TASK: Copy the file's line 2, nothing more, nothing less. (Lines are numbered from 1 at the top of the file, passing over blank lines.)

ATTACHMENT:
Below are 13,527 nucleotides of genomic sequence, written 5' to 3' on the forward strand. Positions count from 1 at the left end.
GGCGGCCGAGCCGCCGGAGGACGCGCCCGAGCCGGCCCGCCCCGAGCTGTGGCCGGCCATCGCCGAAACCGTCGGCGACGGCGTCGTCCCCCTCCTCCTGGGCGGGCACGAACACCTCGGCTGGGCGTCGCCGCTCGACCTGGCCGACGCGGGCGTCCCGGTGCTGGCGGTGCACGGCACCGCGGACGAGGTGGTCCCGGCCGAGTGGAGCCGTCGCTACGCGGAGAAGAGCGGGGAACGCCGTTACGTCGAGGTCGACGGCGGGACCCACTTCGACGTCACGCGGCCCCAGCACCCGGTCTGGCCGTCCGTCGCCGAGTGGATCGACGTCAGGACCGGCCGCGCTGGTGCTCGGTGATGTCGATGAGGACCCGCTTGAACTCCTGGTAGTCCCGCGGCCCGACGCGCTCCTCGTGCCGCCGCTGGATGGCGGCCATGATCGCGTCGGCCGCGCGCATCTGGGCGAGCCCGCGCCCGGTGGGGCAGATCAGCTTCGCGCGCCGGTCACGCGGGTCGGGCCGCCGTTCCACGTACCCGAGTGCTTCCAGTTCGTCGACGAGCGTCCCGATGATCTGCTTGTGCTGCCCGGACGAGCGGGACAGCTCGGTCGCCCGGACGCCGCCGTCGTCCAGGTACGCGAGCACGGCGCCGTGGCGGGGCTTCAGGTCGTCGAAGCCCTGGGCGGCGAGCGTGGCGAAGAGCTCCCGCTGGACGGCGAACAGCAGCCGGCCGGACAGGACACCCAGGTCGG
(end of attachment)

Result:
GGCGGCCGAGCCGCCGGAGGACGCGCCCGAGCCGGCCCGCCCCGAGCTGTGGCCGGCCATCGCCGAAACCGTCGGCGACGGCGTCGTCCCCCTCCTCCTGGGCGGGCACGAACACCTCGGCTGGGCGTCGCCGCTCGACCTGGCCGACGCGGGCGTCCCGGTGCTGGCGGTGCACGGCACCGCGGACGAGGTGGTCCCGGCCGAGTGGAGCCGTCGCTACGCGGAGAAGAGCGGGGAACGCCGTTACGTCGAGGTCGACGGCGGGACCCACTTCGACGTCACGCGGCCCCAGCACCCGGTCTGGCCGTCCGTCGCCGAGTGGATCGACGTCAGGACCGGCCGCGCTGGTGCTCGGTGATGTCGATGAGGACCCGCTTGAACTCCTGGTAGTCCCGCGGCCCGACGCGCTCCTCGTGCCGCCGCTGGATGGCGGCCATGATCGCGTCGGCCGCGCGCATCTGGGCGAGCCCGCGCCCGGTGGGGCAGATCAGCTTCGCGCGCCGGTCACGCGGGTCGGGCCGCCGTTCCACGTACCCGAGTGCTTCCAGTTCGTCGACGAGCGTCCCGATGATCTGCTTGTGCTGCCCGGACGAGCGGGACAGCTCGGTCGCCCGGACGCCGCCGTCGTCCAGGTACGCGAGCACGGCGCCGTGGCGGGGCTTCAGGTCGTCGAAGCCCTGGGCGGCGAGCGTGGCGAAGAGCTCCCGCTGGACGGCGAACAGCAGCCGGCCGGACAGGACACCCAGGTCGG